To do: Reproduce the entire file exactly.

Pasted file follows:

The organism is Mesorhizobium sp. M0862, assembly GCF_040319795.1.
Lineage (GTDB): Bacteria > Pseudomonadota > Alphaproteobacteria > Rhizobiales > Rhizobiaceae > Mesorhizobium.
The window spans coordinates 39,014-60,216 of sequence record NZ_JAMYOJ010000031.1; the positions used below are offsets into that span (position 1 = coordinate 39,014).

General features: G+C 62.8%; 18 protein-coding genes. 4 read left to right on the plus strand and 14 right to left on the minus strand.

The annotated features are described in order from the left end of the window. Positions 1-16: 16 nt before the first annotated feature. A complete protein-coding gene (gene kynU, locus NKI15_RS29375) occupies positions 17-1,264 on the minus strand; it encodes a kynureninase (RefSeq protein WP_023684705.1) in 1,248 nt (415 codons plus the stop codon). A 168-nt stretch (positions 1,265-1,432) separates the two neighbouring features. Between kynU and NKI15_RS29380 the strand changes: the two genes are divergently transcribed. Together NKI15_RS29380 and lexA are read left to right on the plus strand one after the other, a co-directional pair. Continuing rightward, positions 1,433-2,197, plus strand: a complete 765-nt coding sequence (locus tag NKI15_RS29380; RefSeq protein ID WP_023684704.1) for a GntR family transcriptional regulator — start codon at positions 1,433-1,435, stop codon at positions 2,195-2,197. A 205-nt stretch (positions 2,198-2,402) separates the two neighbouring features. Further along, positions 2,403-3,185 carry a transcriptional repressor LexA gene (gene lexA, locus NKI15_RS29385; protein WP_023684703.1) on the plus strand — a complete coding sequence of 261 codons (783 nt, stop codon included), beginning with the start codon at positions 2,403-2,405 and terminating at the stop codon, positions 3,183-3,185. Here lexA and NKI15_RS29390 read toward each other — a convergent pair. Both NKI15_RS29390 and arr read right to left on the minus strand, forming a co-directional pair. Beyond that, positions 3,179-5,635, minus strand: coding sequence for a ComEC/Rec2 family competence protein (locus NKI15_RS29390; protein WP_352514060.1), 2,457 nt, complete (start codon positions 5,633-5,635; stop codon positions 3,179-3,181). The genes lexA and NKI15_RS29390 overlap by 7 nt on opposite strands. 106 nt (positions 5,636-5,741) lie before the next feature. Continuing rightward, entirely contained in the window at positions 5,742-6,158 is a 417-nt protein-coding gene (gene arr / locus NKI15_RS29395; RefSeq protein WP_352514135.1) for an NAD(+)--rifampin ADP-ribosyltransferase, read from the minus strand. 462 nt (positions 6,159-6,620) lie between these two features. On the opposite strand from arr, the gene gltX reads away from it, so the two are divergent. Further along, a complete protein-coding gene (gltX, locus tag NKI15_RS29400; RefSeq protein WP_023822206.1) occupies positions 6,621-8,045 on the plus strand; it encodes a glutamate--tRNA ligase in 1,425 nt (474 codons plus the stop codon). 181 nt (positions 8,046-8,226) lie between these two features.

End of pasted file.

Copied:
The organism is Mesorhizobium sp. M0862, assembly GCF_040319795.1.
Lineage (GTDB): Bacteria > Pseudomonadota > Alphaproteobacteria > Rhizobiales > Rhizobiaceae > Mesorhizobium.
The window spans coordinates 39,014-60,216 of sequence record NZ_JAMYOJ010000031.1; the positions used below are offsets into that span (position 1 = coordinate 39,014).

General features: G+C 62.8%; 18 protein-coding genes. 4 read left to right on the plus strand and 14 right to left on the minus strand.

The annotated features are described in order from the left end of the window. Positions 1-16: 16 nt before the first annotated feature. A complete protein-coding gene (gene kynU, locus NKI15_RS29375) occupies positions 17-1,264 on the minus strand; it encodes a kynureninase (RefSeq protein WP_023684705.1) in 1,248 nt (415 codons plus the stop codon). A 168-nt stretch (positions 1,265-1,432) separates the two neighbouring features. Between kynU and NKI15_RS29380 the strand changes: the two genes are divergently transcribed. Together NKI15_RS29380 and lexA are read left to right on the plus strand one after the other, a co-directional pair. Continuing rightward, positions 1,433-2,197, plus strand: a complete 765-nt coding sequence (locus tag NKI15_RS29380; RefSeq protein ID WP_023684704.1) for a GntR family transcriptional regulator — start codon at positions 1,433-1,435, stop codon at positions 2,195-2,197. A 205-nt stretch (positions 2,198-2,402) separates the two neighbouring features. Further along, positions 2,403-3,185 carry a transcriptional repressor LexA gene (gene lexA, locus NKI15_RS29385; protein WP_023684703.1) on the plus strand — a complete coding sequence of 261 codons (783 nt, stop codon included), beginning with the start codon at positions 2,403-2,405 and terminating at the stop codon, positions 3,183-3,185. Here lexA and NKI15_RS29390 read toward each other — a convergent pair. Both NKI15_RS29390 and arr read right to left on the minus strand, forming a co-directional pair. Beyond that, positions 3,179-5,635, minus strand: coding sequence for a ComEC/Rec2 family competence protein (locus NKI15_RS29390; protein WP_352514060.1), 2,457 nt, complete (start codon positions 5,633-5,635; stop codon positions 3,179-3,181). The genes lexA and NKI15_RS29390 overlap by 7 nt on opposite strands. 106 nt (positions 5,636-5,741) lie before the next feature. Continuing rightward, entirely contained in the window at positions 5,742-6,158 is a 417-nt protein-coding gene (gene arr / locus NKI15_RS29395; RefSeq protein WP_352514135.1) for an NAD(+)--rifampin ADP-ribosyltransferase, read from the minus strand. 462 nt (positions 6,159-6,620) lie between these two features. On the opposite strand from arr, the gene gltX reads away from it, so the two are divergent. Further along, a complete protein-coding gene (gltX, locus tag NKI15_RS29400; RefSeq protein WP_023822206.1) occupies positions 6,621-8,045 on the plus strand; it encodes a glutamate--tRNA ligase in 1,425 nt (474 codons plus the stop codon). 181 nt (positions 8,046-8,226) lie between these two features.